Woman playing violin

Are You Following Someone Else’s Dream?

Too many young people wind up in jobs they hate because they followed someone else’s advice about how to use their talents. You would think that after a certain age we would be capable of making major choices independent of the influence of family, friends, or career guides, but perhaps more often than we would care to admit, we allow someone else’s well-intentioned promptings to steer us in directions we would never have chosen for ourselves.

As a child my father thought I would make a good concert pianist. I love the piano and will one day master it, because it is equal parts challenging and relaxing, but playing the piano is fun for me so long as it remains a hobby.

That’s the first lesson: Learn to separate your passion from your leisure. Your passion will likely seek to be shared with others, whereas your leisure only has to satisfy you. I love to write, and one day I hope to publish books to inform and entertain you. Other people may enjoy writing but are content to preserve their thoughts in a journal. I also love music, but I would never want to join a band and tour the world.

Later in my young adult years my friends and teachers thought I would go into the legal profession. I went to a magnet high school for law enforcement and legal professions where I did well in mock trial tournaments. At my senior prom I was voted Most Likely to Become an Attorney, and in college I kept up the momentum by competing in speech and debate. I love the art of persuasion… I love to argue, but I confess to having felt intimidated by the sheer volume of candidates competing for attorney positions. This was 2008 at the height of the recession, and I could not justify the student debt.

You should not let something so fluid like the economy dominate your passion. Sometimes we can blame circumstances for taking the first offer that presents itself. A single parent, for example, would be less likely to quibble about job satisfaction when the survival of their family depends on a paycheck, but we should never stop setting goals. While today’s excuse for a mediocre job is putting a meal on the table, tomorrow’s excuse could be a fear of change. You cannot self-select out of potential opportunities. It’s one thing for someone else to reject you. It’s quite another to reject yourself.

You need to take a holistic view of the career you think you want to enter. My love of debate does not mean I would love a career in law. There are human beings behind every argument, and I was never capable of reconciling my feelings on guilt or innocence after reading Seymour Wishman’s Confessions of a Criminal Lawyer. Anything short of criminal litigation seemed dull to me, but it took many years for me to realize that the reason I still wanted to be a lawyer was to please everyone else’s idea of what I should become.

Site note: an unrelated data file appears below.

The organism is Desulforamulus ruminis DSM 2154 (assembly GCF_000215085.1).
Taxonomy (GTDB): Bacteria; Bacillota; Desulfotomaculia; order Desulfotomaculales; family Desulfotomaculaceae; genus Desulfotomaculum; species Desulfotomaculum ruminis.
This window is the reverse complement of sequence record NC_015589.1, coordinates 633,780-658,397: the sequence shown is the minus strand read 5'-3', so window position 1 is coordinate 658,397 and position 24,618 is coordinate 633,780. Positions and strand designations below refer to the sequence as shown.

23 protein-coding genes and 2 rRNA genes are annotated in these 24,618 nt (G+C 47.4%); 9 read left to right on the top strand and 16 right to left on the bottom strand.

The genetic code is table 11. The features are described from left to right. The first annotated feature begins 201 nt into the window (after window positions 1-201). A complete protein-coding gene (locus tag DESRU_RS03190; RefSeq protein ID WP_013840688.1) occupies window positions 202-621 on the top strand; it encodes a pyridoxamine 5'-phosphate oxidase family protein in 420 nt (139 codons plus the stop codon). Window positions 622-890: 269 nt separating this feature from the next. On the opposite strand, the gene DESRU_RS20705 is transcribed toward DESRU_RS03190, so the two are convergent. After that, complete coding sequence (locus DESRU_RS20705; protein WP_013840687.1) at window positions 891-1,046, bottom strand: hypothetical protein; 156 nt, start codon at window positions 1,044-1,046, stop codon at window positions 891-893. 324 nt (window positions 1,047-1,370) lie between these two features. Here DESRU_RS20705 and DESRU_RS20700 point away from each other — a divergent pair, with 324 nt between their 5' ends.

How many college graduates are you aware of who studied one field and are now working in another”? I know a lady who studied biology as an undergrad and is now a vocational rehabilitation counselor. I know a guy who studied music and is now working in the health industry. I myself studied public policy and spent several years working in nonprofit development. These inconsistencies speak to a larger question about how we invest our time and money, but for the purposes of the current discussion, did we stray away from our original college interests because those interests were uninformed or because they were never really our own?

Sometimes you can shove your passion into a career path and make it work. For several years grant writing satisfied my drive for persuasion. After all, grant writing is nothing more than a fierce competition for winning money for a cause, but I have long since given up plans to be someone else’s vice-president of development. The point is, managing a store is not the same as owning it. Playing a video game will not get you closer to designing one. Anything less than the job you dream is just a wish.

Malcolm Gladwell once wrote that it takes a combined 10,000 hours to master a task. If what he says is true, then it would take you 250 work weeks to master a task. Do you really want to spend almost five years practicing to become great at something you’re not emotionally invested in?

Learn to take command of your own future. Just because you enjoyed shooting hoops in high school does not mean you need to carry the game into professional sports. Just because a teacher complemented your drawing does not mean you have to be the next Picasso. You were born with a certain set of talents to help the world, but when you come home, you need something else to help recharge your spirit. Hobbies have a funny way of losing their luster when you start making demands of them.

Are you pursuing your own passion? If you caught yourself just in time, where were you previously using your energy, and what made you make the switch? Sound off in the comments. Whatever else you may take away from this post, remember life is too short and expensive to harvest someone else’s dream. It’s never too late to make a change.

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My blog is a collection of advice I wish someone had shared with me when I was young and targets subjects like personal finance, careers, and relationships. It publishes Mondays with the occasional bonus article. Sign up to have fresh content delivered straight to your inbox, no SPAM!


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